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May 14, 2015

5 Myths about Aging . . . Debunked!

As you age, you’ll probably find yourself wondering what’s inevitable about aging — and what really isn’t. That’s why we decided to debunk some of the most common myths about aging that claim something negative “always” happens. Turn out this just isn’t so!

Myth #1: Dementia is an Inevitable Part of Aging

To debunk this myth, we took a look at an article by HealthyWomen.org, where Patricia Harris, MD, geriatrician and associate professor at Georgetown University Medical Center, says that “Dementia should be seen as a modifiable health condition and, if it occurs, should be followed as a medical condition, not a normal part of aging.” And, even if you find yourself – or a loved one – forgetting something, don’t jump to the conclusion that it’s Alzheimer’s. Dr. Harris points out that other causes include medications, nutrition and modifiable medical issues.

Plus, when doctors studied the brain of a woman who died at the age of 115 (the world’s oldest known woman), they found normal brain tissue and, in the years leading up to her death, she showed no loss of brain function.

Recommendation: Exercise your body and your brain. One study found that six months of regular exercise boosted brain volume in 59 healthy but “couch-potato individuals ages 60 to 79.” Write letters or challenge yourself with a new hobby to otherwise exercise that brain.

Myth #2: Achy Joints Can’t be Avoided

Not true! An Australian study at the Monash University Medical School took a look at women, ages 40 to 67, who exercised once every two weeks for 20 minutes — and they showed a greater amount of knee cartilage, which makes them less likely to develop arthritis. This myth was debunked by Reader’s Digest, as was the next myth.

Myth #3: Bones Become More Fragile

One study took a look at women who were more than 100 years of age — and only 56 percent of them had osteoporosis, and the average age of diagnosis was 87. These women didn’t have the benefit of knowing the importance of a healthy diet and exercise on bones but, as the article points out, you do — so you have even more tools at your disposal to maintain strong healthy bones. Get more tips for protecting bone and joint health in this article.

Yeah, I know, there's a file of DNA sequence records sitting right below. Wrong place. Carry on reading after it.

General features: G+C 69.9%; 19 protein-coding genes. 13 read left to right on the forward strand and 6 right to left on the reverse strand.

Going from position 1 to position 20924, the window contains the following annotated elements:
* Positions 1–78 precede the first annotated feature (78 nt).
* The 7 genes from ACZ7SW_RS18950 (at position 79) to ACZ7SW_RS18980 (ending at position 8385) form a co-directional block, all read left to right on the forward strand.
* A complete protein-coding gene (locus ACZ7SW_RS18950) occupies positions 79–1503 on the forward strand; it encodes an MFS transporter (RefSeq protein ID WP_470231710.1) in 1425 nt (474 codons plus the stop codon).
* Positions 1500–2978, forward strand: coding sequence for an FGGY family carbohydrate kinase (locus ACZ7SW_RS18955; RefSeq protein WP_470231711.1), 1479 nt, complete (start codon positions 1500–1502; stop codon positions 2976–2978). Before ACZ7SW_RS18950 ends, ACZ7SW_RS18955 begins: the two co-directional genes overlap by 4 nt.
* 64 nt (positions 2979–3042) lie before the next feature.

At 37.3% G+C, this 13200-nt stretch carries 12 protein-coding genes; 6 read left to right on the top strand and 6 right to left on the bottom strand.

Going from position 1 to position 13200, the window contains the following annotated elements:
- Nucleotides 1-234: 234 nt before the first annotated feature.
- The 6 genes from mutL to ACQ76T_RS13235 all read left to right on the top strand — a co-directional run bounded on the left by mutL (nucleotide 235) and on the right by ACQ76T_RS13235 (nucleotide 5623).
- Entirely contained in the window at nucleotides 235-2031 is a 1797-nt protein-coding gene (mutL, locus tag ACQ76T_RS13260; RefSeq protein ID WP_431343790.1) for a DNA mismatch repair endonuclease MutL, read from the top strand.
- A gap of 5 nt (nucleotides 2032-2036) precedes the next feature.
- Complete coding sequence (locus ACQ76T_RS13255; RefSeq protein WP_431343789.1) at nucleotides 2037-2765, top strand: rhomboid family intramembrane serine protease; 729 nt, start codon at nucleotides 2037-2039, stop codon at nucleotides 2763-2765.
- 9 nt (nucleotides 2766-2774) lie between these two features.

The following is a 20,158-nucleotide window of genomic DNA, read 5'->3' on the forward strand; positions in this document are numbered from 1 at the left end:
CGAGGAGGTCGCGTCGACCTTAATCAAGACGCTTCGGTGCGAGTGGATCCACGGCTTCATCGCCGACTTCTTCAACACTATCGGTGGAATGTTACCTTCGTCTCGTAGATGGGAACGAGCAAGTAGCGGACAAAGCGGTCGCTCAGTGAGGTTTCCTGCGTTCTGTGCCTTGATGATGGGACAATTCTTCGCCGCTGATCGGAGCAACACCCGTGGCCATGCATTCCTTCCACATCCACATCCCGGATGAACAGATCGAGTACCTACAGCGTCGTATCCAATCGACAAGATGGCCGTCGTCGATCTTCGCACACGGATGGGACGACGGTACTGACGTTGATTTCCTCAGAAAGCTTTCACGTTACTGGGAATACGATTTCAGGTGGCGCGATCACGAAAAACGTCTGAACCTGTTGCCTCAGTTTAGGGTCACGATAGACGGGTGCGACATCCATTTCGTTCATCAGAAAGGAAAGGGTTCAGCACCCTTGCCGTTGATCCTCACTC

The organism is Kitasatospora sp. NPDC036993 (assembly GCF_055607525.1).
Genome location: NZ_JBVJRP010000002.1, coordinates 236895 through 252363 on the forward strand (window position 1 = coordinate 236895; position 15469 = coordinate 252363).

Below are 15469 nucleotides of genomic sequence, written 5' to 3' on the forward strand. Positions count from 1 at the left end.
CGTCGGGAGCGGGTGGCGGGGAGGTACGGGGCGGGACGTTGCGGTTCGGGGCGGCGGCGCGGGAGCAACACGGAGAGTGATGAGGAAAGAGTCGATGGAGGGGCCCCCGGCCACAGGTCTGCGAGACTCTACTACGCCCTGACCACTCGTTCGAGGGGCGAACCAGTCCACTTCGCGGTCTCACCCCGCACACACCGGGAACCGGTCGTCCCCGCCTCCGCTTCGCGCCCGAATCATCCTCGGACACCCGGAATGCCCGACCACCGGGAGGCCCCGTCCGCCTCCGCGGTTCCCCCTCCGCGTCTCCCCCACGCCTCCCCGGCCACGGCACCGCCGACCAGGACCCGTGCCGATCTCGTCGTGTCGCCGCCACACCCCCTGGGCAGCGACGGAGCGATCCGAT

Myth #4: As You get Older, You’ll be Lonely

It’s part of human nature, it seems, to assume how someone else lives. And, in a recent study discussed in an article by the University of Rochester Medical Center, younger people believed older people got lonely. More specifically, 61 percent of Americans surveyed who were aged 18 to 34 believed loneliness was a serious problem for people over the age of 65.

But, when looking at survey results of people who actually were 65 or older, only 33 percent believed loneliness was a problem – and only 13 percent actually felt that way. So, even when surveying people who were 65 and up, the loneliness was most often attributed to someone else.

Myths #5: Falls are Just a Normal Part of Aging

According to the National Council on Aging (NCOA), most falls can be prevented. Ways to reduce your risk of falling include “Exercising, managing your medications, having your vision checked, and making your living environment safer,” which are all within your control.

Living your life to the fullest will help debunk many myths others may have about aging. But don’t hesitate to utilize a partner that can help you live safely and confidently in your home.

Kendal at Home focuses on using the latest and best methods to help you maintain your independence and individual lifestyle. Find out how our team can help you become a myth buster—just click here.

Avoiding a Nursing Home | Kendal at Home


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